One of my favorite nature advocates, Richard Louv, author of Last Child in the Woods, explains the importance of children’s connections to nature below:
“Wonder is when you are 3-4 years old, you go out in your backyard, find a rock, turn it over and realize you are not alone in the universe. This sense of wonder is the source of all spiritual growth.”
This sense of wonder as spiritual growth is the essence of Existential Intelligence proposed by Howard Gardner as part of his Theory of Multiple Intelligences. Gardner felt that people strong in existential intelligence often asked the bigger questions of human existence. A core element of existential intelligence, how do we connect to the world in which we live?
What better way to explore human existence, and our impact on the world, than by exploring nature? While this question is valid, it is difficult for children to understand. Our goal should be to provide opportunities to explore this topic in ways that are less abstract and developmentally appropriate.
Exploring a Sense of Wonder:
Nature offers endless prospects for us to explore the concepts supported by Richard Louv. Allowing the children multiple opportunities to see nature in many different forms, reflecting on nature and how it changes, and participating fully in nature will help enhance this sense of wonder.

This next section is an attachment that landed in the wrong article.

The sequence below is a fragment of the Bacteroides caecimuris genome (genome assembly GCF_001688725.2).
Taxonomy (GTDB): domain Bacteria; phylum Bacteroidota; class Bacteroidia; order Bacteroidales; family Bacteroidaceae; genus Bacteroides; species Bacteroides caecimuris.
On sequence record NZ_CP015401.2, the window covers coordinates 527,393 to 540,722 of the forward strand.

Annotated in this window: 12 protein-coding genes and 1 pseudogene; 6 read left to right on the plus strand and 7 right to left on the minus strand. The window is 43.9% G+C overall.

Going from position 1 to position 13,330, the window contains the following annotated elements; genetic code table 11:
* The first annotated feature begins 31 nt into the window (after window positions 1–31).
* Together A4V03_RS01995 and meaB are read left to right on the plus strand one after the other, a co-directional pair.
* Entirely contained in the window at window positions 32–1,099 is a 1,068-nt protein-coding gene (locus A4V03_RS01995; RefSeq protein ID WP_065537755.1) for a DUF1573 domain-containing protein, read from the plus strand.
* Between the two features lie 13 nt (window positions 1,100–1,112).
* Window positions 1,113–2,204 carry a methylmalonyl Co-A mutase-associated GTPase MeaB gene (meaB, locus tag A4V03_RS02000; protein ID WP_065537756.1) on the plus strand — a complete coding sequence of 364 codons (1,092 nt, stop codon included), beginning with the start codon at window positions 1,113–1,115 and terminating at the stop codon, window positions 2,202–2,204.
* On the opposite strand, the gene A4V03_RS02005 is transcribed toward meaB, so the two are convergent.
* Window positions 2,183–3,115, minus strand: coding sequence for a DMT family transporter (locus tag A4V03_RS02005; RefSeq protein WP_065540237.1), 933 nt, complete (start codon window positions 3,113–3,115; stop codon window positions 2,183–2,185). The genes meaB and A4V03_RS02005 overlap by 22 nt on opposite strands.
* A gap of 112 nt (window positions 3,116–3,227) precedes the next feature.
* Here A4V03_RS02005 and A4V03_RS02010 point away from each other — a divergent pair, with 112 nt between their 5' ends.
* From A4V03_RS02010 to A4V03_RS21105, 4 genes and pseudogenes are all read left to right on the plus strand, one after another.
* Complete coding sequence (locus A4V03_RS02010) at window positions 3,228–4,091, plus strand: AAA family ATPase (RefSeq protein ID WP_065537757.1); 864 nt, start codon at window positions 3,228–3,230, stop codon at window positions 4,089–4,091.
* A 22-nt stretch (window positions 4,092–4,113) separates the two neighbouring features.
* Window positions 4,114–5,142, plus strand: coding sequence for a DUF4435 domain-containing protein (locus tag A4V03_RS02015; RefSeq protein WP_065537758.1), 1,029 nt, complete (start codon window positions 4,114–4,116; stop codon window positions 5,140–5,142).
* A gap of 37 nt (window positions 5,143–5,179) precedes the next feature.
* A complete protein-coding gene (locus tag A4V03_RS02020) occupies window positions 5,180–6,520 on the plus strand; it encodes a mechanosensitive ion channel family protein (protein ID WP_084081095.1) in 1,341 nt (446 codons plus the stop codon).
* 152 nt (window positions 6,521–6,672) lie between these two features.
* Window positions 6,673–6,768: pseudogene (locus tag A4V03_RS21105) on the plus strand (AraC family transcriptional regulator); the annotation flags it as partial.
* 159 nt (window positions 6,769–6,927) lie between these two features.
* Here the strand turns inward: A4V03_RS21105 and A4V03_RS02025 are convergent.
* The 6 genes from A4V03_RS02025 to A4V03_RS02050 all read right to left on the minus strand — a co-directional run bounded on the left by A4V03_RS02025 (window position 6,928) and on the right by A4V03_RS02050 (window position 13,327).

Six Activities for connecting with our universe:
- Let children touch, feel, and examine nature in new ways. Pick up rocks and look underneath, marvel at the changing weather, and discuss topics such as why rain is the life force for all living things.
- Listen to the hundreds of “why” questions children ask each day and ponder these questions with them.
- Help children make meaningful connections between what they are learning about nature and nature itself. Let children experience the feel of a cold winter’s day instead of just looking out the window and stating it’s cold. Discuss why the days are getting longer and warmer as spring gives way to summer.
- Celebrate Earth Day all year long! Provide opportunities for children to learn how to take care of the earth with activities such as recycling and community service projects.
- Studying life cycles and life changes of insects, animals, and plants.
- Allow children to experiment with phenomenon’s which can’t be seen or touched such as gravity, wind, and space.
Finally, one of the best ways to enhance a child’s natural existential intelligence is to allow for curiosity. As Walt Disney once said:
“We keep moving forward, opening up new doors and doing new things, because we’re curious and curiosity keeps leading us down new paths.”
Richard Louv Website:
Interested in learning more about Howard Gardner’s Theory of Intelligence and how we can apply it to nature? Stay tuned for future blogs on the topic.
Continue learning about nature in the preschool outdoor classroom
Investigate, measure, document, and discuss temperature, rainfall, wind direction, and atmospheric pressure, in The Adventurous Child Weather Station Learning Center.
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